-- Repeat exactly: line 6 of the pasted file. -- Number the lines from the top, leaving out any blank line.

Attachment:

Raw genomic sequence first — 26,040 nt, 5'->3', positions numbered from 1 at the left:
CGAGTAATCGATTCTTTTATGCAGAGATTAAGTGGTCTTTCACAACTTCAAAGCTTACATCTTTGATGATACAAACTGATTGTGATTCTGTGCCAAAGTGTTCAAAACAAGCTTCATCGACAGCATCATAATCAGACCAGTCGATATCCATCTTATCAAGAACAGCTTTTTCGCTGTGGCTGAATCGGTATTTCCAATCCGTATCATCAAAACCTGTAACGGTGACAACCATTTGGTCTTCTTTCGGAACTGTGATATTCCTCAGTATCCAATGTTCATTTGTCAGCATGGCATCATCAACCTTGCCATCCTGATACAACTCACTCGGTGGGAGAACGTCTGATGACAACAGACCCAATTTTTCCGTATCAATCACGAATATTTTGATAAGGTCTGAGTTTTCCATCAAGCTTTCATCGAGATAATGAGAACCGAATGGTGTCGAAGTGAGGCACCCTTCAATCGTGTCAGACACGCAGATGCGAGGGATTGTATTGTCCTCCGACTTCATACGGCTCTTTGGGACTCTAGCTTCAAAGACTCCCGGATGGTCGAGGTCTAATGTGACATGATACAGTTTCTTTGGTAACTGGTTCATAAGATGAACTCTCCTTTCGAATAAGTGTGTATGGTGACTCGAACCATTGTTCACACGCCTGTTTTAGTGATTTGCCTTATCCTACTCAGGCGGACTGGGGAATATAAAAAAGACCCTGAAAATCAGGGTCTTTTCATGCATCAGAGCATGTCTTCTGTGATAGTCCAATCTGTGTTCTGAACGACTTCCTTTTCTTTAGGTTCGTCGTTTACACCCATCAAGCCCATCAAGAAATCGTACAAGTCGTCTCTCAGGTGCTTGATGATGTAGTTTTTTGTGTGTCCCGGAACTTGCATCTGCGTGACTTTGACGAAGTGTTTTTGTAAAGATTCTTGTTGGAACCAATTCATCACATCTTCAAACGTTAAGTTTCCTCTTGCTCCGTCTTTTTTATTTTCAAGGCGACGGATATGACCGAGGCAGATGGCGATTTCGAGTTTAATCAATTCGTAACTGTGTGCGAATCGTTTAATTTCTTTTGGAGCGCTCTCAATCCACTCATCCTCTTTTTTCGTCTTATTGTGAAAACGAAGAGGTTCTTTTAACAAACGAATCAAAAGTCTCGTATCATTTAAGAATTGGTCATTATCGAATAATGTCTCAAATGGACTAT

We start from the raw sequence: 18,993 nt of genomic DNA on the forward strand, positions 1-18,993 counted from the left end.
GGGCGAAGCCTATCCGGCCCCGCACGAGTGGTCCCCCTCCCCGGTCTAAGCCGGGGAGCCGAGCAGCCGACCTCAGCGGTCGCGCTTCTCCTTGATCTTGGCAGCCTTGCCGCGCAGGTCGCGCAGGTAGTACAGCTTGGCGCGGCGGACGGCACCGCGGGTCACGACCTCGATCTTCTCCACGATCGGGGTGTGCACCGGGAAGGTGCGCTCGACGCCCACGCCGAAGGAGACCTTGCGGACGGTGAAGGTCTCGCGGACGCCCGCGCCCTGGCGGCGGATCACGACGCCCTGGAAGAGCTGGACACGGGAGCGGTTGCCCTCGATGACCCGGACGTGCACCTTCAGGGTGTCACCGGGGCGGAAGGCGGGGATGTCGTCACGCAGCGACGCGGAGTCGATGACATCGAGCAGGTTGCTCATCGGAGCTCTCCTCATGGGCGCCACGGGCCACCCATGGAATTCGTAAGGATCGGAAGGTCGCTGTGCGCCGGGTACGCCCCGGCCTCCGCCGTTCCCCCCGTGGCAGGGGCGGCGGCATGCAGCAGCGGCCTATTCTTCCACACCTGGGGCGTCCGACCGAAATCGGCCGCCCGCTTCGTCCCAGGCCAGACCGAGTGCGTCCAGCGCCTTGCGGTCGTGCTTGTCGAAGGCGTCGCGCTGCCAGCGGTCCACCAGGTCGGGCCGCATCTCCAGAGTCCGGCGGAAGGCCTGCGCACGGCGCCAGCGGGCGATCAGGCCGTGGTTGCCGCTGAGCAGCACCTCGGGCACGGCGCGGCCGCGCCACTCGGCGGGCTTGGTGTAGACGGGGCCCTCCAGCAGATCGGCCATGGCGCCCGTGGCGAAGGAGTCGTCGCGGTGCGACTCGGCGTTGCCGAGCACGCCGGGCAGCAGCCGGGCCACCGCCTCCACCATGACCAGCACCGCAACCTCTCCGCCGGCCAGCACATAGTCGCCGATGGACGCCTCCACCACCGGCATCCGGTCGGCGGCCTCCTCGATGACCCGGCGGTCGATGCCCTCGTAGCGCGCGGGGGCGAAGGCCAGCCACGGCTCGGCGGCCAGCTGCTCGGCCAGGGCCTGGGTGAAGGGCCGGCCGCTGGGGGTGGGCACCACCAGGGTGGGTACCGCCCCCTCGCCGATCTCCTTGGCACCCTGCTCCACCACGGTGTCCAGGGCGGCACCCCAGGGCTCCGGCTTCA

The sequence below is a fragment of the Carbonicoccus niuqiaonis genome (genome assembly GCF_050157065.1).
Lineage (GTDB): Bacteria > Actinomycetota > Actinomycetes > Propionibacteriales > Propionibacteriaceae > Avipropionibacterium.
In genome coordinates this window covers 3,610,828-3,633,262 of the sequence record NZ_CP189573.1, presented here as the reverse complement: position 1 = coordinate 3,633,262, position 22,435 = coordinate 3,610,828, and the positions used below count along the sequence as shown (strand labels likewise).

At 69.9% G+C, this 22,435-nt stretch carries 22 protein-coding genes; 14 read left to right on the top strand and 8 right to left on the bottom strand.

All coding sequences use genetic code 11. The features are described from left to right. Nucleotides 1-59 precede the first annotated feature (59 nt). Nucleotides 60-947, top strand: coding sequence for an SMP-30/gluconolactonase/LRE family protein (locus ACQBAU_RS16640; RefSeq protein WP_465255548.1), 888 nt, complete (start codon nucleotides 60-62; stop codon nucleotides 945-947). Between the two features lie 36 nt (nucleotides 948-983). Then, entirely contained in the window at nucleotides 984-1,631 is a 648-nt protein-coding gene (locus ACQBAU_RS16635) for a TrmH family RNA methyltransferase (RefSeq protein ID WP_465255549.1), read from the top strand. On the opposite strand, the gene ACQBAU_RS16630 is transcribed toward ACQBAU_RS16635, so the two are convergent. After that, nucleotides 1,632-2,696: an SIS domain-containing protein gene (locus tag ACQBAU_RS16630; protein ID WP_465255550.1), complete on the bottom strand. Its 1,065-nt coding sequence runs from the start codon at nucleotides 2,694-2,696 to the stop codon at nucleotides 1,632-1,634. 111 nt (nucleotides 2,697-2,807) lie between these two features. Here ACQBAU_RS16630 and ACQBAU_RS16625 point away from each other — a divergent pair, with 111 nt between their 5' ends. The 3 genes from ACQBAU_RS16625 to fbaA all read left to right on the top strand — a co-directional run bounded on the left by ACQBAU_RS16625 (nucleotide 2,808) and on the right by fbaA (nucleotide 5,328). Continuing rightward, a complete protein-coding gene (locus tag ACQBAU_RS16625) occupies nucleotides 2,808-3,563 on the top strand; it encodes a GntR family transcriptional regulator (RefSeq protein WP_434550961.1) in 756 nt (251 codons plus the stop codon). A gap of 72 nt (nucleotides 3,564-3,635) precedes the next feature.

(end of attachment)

Lineage (GTDB): Bacteria > Actinomycetota > Actinomycetes > Propionibacteriales > Propionibacteriaceae > Avipropionibacterium.